Do the math... (0, Troll)

ichbineinneuben (1065378) | more than 4 years ago | (#31948948)

First, more pixels requires more graphics processing power. Next, more graphics processing power often means a new computer. Last, Microsoft makes it's money when people buy new computers (the only customers they really care about are the OEM's). Add this up - this may not be the story you think it is.

Widescreen is not for productivity. (0)

Anonymous Coward | more than 4 years ago | (#31948982)

What bothers me most is that everything has gone widescreen. Displays used to be 4:3 (1.33 AR). My current two-year-old pair are 16:10 (1.6 AR). The current items are 16:9 (1.77 AR). With my dual-display setup I can look at four different source files at the same time, but what I'd really like is to be able to view more of one file.

I was running 1600x1200 15 years ago on fairly mid-priced equipment. One currently has to go quite high end to find that kind of vertical pixel count. I'd really like to be able to enjoy that again before my eyes rot out and I have to run 640x480.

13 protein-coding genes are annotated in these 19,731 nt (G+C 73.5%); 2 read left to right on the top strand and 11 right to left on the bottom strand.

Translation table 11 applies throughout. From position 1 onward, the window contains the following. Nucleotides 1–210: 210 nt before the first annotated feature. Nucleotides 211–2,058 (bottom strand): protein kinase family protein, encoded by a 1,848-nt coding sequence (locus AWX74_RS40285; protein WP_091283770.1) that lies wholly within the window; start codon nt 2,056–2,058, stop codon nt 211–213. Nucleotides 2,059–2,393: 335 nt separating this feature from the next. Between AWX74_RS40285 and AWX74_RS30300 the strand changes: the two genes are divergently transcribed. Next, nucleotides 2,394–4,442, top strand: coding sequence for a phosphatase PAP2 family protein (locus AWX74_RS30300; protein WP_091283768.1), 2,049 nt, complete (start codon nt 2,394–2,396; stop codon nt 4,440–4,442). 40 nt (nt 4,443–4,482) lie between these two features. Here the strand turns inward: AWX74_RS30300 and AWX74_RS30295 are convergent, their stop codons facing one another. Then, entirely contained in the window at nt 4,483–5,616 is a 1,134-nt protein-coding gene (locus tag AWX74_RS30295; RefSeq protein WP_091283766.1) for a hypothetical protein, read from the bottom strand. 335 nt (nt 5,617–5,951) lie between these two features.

My cell phone has a 265dpi display, yet my computer is stuck at one third of that. I'd love to see us move to quadruple-resolution displays, i.e., double the horizontal and vertical pixel counts, such that text is gorgeous but images can remain at their desired size without being resampled.

Do we really WANT higher resoltuion displays? (4, Informative)

zill (1690130) | more than 4 years ago | (#31948992)

Display resolution and pixel pitch peaked back in 2001 with the introduction of IBM T220 [wikipedia.org] . Even now, no production display can top its resolution and pixel pitch.

Why aren't we all using WQUXGA, WHSXGA, or even WHUXGA display right now?
Simple, there's no demand for it.

Why isn't there any demand for it?
Because 90% of the consumers are still watching 480p DVD and DTV broadcasts.
Because lots of websites are still designed to be optimally viewing in 1024x768.